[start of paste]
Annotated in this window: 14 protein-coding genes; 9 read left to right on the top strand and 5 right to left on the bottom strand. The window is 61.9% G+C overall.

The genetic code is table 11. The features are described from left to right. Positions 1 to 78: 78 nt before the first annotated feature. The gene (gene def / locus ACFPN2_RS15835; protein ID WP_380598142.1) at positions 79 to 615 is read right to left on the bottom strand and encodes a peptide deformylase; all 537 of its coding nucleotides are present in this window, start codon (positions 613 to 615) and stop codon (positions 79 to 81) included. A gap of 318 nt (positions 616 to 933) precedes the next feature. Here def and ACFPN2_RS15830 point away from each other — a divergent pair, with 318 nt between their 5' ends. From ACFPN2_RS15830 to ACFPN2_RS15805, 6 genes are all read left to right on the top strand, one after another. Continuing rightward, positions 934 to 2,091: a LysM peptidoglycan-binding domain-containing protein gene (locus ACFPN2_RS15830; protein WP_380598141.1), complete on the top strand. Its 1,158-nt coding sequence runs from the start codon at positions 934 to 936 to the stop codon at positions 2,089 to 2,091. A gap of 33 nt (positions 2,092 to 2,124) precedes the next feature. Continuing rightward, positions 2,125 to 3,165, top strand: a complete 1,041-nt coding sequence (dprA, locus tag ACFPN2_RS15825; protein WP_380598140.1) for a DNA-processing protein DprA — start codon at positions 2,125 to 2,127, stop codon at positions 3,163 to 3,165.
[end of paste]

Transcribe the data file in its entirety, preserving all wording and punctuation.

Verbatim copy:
Annotated in this window: 14 protein-coding genes; 9 read left to right on the top strand and 5 right to left on the bottom strand. The window is 61.9% G+C overall.

The genetic code is table 11. The features are described from left to right. Positions 1 to 78: 78 nt before the first annotated feature. The gene (gene def / locus ACFPN2_RS15835; protein ID WP_380598142.1) at positions 79 to 615 is read right to left on the bottom strand and encodes a peptide deformylase; all 537 of its coding nucleotides are present in this window, start codon (positions 613 to 615) and stop codon (positions 79 to 81) included. A gap of 318 nt (positions 616 to 933) precedes the next feature. Here def and ACFPN2_RS15830 point away from each other — a divergent pair, with 318 nt between their 5' ends. From ACFPN2_RS15830 to ACFPN2_RS15805, 6 genes are all read left to right on the top strand, one after another. Continuing rightward, positions 934 to 2,091: a LysM peptidoglycan-binding domain-containing protein gene (locus ACFPN2_RS15830; protein WP_380598141.1), complete on the top strand. Its 1,158-nt coding sequence runs from the start codon at positions 934 to 936 to the stop codon at positions 2,089 to 2,091. A gap of 33 nt (positions 2,092 to 2,124) precedes the next feature. Continuing rightward, positions 2,125 to 3,165, top strand: a complete 1,041-nt coding sequence (dprA, locus tag ACFPN2_RS15825; protein WP_380598140.1) for a DNA-processing protein DprA — start codon at positions 2,125 to 2,127, stop codon at positions 3,163 to 3,165.